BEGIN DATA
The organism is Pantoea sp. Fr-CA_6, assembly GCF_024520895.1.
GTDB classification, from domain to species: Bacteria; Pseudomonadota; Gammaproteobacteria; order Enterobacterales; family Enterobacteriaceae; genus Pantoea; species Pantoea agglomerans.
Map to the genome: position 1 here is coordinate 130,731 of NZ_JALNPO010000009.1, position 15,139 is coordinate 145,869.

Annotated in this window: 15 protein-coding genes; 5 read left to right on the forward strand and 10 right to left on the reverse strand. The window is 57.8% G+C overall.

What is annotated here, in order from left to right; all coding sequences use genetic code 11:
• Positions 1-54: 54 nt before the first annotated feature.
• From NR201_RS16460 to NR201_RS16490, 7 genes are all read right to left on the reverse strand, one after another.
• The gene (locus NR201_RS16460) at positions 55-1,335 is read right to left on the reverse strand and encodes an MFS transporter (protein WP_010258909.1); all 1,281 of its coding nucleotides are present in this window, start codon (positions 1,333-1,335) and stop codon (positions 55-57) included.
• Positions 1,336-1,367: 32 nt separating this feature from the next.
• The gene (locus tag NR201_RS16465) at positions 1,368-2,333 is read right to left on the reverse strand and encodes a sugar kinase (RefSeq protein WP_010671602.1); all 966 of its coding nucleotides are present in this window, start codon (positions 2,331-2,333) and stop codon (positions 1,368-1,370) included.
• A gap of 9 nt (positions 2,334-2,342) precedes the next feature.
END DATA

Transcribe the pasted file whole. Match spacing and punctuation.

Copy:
The organism is Pantoea sp. Fr-CA_6, assembly GCF_024520895.1.
GTDB classification, from domain to species: Bacteria; Pseudomonadota; Gammaproteobacteria; order Enterobacterales; family Enterobacteriaceae; genus Pantoea; species Pantoea agglomerans.
Map to the genome: position 1 here is coordinate 130,731 of NZ_JALNPO010000009.1, position 15,139 is coordinate 145,869.

Annotated in this window: 15 protein-coding genes; 5 read left to right on the forward strand and 10 right to left on the reverse strand. The window is 57.8% G+C overall.

What is annotated here, in order from left to right; all coding sequences use genetic code 11:
• Positions 1-54: 54 nt before the first annotated feature.
• From NR201_RS16460 to NR201_RS16490, 7 genes are all read right to left on the reverse strand, one after another.
• The gene (locus NR201_RS16460) at positions 55-1,335 is read right to left on the reverse strand and encodes an MFS transporter (protein WP_010258909.1); all 1,281 of its coding nucleotides are present in this window, start codon (positions 1,333-1,335) and stop codon (positions 55-57) included.
• Positions 1,336-1,367: 32 nt separating this feature from the next.
• The gene (locus tag NR201_RS16465) at positions 1,368-2,333 is read right to left on the reverse strand and encodes a sugar kinase (RefSeq protein WP_010671602.1); all 966 of its coding nucleotides are present in this window, start codon (positions 2,331-2,333) and stop codon (positions 1,368-1,370) included.
• A gap of 9 nt (positions 2,334-2,342) precedes the next feature.